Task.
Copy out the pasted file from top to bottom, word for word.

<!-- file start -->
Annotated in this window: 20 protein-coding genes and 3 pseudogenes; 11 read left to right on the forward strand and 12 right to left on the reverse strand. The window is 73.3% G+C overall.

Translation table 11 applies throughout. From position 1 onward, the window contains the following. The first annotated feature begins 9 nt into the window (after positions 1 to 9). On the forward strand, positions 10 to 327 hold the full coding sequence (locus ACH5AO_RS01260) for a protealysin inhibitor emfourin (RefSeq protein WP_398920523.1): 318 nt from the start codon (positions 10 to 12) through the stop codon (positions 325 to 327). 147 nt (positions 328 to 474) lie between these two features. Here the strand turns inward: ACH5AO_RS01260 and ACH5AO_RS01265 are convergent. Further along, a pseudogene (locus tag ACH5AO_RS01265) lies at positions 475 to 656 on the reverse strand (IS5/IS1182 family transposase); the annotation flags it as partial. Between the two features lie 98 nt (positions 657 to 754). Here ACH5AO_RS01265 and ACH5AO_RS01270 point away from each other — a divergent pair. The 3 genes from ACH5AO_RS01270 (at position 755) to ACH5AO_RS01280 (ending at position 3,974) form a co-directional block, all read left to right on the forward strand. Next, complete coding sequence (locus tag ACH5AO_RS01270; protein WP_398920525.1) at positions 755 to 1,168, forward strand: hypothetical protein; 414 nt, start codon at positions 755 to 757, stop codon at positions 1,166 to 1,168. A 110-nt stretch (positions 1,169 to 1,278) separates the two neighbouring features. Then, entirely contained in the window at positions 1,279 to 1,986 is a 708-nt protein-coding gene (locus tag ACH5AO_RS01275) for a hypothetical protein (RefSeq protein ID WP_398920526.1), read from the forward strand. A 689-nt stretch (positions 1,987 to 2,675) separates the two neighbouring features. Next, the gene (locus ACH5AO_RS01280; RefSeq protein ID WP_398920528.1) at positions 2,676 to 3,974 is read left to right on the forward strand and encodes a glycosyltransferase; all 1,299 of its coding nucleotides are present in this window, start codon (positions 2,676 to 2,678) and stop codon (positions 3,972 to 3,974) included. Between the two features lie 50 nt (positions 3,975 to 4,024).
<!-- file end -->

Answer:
Annotated in this window: 20 protein-coding genes and 3 pseudogenes; 11 read left to right on the forward strand and 12 right to left on the reverse strand. The window is 73.3% G+C overall.

Translation table 11 applies throughout. From position 1 onward, the window contains the following. The first annotated feature begins 9 nt into the window (after positions 1 to 9). On the forward strand, positions 10 to 327 hold the full coding sequence (locus ACH5AO_RS01260) for a protealysin inhibitor emfourin (RefSeq protein WP_398920523.1): 318 nt from the start codon (positions 10 to 12) through the stop codon (positions 325 to 327). 147 nt (positions 328 to 474) lie between these two features. Here the strand turns inward: ACH5AO_RS01260 and ACH5AO_RS01265 are convergent. Further along, a pseudogene (locus tag ACH5AO_RS01265) lies at positions 475 to 656 on the reverse strand (IS5/IS1182 family transposase); the annotation flags it as partial. Between the two features lie 98 nt (positions 657 to 754). Here ACH5AO_RS01265 and ACH5AO_RS01270 point away from each other — a divergent pair. The 3 genes from ACH5AO_RS01270 (at position 755) to ACH5AO_RS01280 (ending at position 3,974) form a co-directional block, all read left to right on the forward strand. Next, complete coding sequence (locus tag ACH5AO_RS01270; protein WP_398920525.1) at positions 755 to 1,168, forward strand: hypothetical protein; 414 nt, start codon at positions 755 to 757, stop codon at positions 1,166 to 1,168. A 110-nt stretch (positions 1,169 to 1,278) separates the two neighbouring features. Then, entirely contained in the window at positions 1,279 to 1,986 is a 708-nt protein-coding gene (locus tag ACH5AO_RS01275) for a hypothetical protein (RefSeq protein ID WP_398920526.1), read from the forward strand. A 689-nt stretch (positions 1,987 to 2,675) separates the two neighbouring features. Next, the gene (locus ACH5AO_RS01280; RefSeq protein ID WP_398920528.1) at positions 2,676 to 3,974 is read left to right on the forward strand and encodes a glycosyltransferase; all 1,299 of its coding nucleotides are present in this window, start codon (positions 2,676 to 2,678) and stop codon (positions 3,972 to 3,974) included. Between the two features lie 50 nt (positions 3,975 to 4,024).